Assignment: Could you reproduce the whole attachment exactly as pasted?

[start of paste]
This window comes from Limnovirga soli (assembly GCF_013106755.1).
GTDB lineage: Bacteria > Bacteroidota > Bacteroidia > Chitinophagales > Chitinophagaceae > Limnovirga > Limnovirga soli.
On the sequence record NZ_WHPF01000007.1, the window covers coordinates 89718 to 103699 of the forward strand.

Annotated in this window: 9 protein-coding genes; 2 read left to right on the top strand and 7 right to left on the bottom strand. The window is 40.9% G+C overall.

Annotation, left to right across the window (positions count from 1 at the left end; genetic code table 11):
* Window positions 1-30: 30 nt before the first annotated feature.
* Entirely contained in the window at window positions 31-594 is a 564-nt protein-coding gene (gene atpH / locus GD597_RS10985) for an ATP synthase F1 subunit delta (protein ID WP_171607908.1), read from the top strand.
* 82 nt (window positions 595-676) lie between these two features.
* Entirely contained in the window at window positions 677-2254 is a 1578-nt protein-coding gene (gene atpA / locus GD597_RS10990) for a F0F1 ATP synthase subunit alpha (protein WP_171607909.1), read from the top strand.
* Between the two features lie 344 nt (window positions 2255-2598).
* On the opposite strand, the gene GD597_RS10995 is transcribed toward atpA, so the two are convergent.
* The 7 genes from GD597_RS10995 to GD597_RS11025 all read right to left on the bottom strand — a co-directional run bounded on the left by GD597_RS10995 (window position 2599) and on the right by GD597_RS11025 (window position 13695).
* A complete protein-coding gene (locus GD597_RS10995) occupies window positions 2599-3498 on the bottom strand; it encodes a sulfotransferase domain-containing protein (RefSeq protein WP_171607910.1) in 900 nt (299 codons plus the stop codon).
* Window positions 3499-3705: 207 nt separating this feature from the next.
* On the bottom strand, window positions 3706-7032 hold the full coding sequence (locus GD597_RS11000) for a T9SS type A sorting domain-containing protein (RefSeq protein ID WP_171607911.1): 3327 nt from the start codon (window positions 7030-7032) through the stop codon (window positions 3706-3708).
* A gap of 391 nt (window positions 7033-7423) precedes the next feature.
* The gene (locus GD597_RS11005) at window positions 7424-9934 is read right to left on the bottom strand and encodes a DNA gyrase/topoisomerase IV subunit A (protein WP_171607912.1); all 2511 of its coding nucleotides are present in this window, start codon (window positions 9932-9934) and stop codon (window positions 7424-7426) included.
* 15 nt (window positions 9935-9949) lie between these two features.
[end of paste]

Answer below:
This window comes from Limnovirga soli (assembly GCF_013106755.1).
GTDB lineage: Bacteria > Bacteroidota > Bacteroidia > Chitinophagales > Chitinophagaceae > Limnovirga > Limnovirga soli.
On the sequence record NZ_WHPF01000007.1, the window covers coordinates 89718 to 103699 of the forward strand.

Annotated in this window: 9 protein-coding genes; 2 read left to right on the top strand and 7 right to left on the bottom strand. The window is 40.9% G+C overall.

Annotation, left to right across the window (positions count from 1 at the left end; genetic code table 11):
* Window positions 1-30: 30 nt before the first annotated feature.
* Entirely contained in the window at window positions 31-594 is a 564-nt protein-coding gene (gene atpH / locus GD597_RS10985) for an ATP synthase F1 subunit delta (protein ID WP_171607908.1), read from the top strand.
* 82 nt (window positions 595-676) lie between these two features.
* Entirely contained in the window at window positions 677-2254 is a 1578-nt protein-coding gene (gene atpA / locus GD597_RS10990) for a F0F1 ATP synthase subunit alpha (protein WP_171607909.1), read from the top strand.
* Between the two features lie 344 nt (window positions 2255-2598).
* On the opposite strand, the gene GD597_RS10995 is transcribed toward atpA, so the two are convergent.
* The 7 genes from GD597_RS10995 to GD597_RS11025 all read right to left on the bottom strand — a co-directional run bounded on the left by GD597_RS10995 (window position 2599) and on the right by GD597_RS11025 (window position 13695).
* A complete protein-coding gene (locus GD597_RS10995) occupies window positions 2599-3498 on the bottom strand; it encodes a sulfotransferase domain-containing protein (RefSeq protein WP_171607910.1) in 900 nt (299 codons plus the stop codon).
* Window positions 3499-3705: 207 nt separating this feature from the next.
* On the bottom strand, window positions 3706-7032 hold the full coding sequence (locus GD597_RS11000) for a T9SS type A sorting domain-containing protein (RefSeq protein ID WP_171607911.1): 3327 nt from the start codon (window positions 7030-7032) through the stop codon (window positions 3706-3708).
* A gap of 391 nt (window positions 7033-7423) precedes the next feature.
* The gene (locus GD597_RS11005) at window positions 7424-9934 is read right to left on the bottom strand and encodes a DNA gyrase/topoisomerase IV subunit A (protein WP_171607912.1); all 2511 of its coding nucleotides are present in this window, start codon (window positions 9932-9934) and stop codon (window positions 7424-7426) included.
* 15 nt (window positions 9935-9949) lie between these two features.